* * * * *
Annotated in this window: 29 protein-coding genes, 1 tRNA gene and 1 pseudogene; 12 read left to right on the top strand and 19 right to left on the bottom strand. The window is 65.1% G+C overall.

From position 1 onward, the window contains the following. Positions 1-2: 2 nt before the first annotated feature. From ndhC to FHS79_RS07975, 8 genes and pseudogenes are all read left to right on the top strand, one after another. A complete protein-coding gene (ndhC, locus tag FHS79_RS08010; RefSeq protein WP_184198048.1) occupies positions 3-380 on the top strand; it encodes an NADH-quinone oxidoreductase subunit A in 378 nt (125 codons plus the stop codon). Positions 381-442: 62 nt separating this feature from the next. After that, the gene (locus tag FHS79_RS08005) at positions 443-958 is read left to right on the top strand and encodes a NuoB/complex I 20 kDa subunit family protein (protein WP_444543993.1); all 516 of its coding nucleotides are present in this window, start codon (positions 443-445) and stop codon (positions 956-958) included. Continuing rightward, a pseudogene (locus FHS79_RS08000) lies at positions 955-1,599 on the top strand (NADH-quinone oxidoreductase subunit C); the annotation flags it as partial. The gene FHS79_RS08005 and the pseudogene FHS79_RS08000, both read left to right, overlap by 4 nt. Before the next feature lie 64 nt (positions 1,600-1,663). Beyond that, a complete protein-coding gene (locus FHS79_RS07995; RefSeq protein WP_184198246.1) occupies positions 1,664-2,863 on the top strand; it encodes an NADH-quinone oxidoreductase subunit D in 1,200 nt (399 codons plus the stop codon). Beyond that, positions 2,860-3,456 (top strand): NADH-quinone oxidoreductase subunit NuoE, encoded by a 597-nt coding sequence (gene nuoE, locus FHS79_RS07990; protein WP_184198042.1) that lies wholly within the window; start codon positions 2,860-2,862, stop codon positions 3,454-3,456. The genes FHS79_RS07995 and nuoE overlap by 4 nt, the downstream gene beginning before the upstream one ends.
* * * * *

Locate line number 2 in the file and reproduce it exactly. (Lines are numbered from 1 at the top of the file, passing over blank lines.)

From position 1 onward, the window contains the following. Positions 1-2: 2 nt before the first annotated feature. From ndhC to FHS79_RS07975, 8 genes and pseudogenes are all read left to right on the top strand, one after another. A complete protein-coding gene (ndhC, locus tag FHS79_RS08010; RefSeq protein WP_184198048.1) occupies positions 3-380 on the top strand; it encodes an NADH-quinone oxidoreductase subunit A in 378 nt (125 codons plus the stop codon). Positions 381-442: 62 nt separating this feature from the next. After that, the gene (locus tag FHS79_RS08005) at positions 443-958 is read left to right on the top strand and encodes a NuoB/complex I 20 kDa subunit family protein (protein WP_444543993.1); all 516 of its coding nucleotides are present in this window, start codon (positions 443-445) and stop codon (positions 956-958) included. Continuing rightward, a pseudogene (locus FHS79_RS08000) lies at positions 955-1,599 on the top strand (NADH-quinone oxidoreductase subunit C); the annotation flags it as partial. The gene FHS79_RS08005 and the pseudogene FHS79_RS08000, both read left to right, overlap by 4 nt. Before the next feature lie 64 nt (positions 1,600-1,663). Beyond that, a complete protein-coding gene (locus FHS79_RS07995; RefSeq protein WP_184198246.1) occupies positions 1,664-2,863 on the top strand; it encodes an NADH-quinone oxidoreductase subunit D in 1,200 nt (399 codons plus the stop codon). Beyond that, positions 2,860-3,456 (top strand): NADH-quinone oxidoreductase subunit NuoE, encoded by a 597-nt coding sequence (gene nuoE, locus FHS79_RS07990; protein WP_184198042.1) that lies wholly within the window; start codon positions 2,860-2,862, stop codon positions 3,454-3,456. The genes FHS79_RS07995 and nuoE overlap by 4 nt, the downstream gene beginning before the upstream one ends.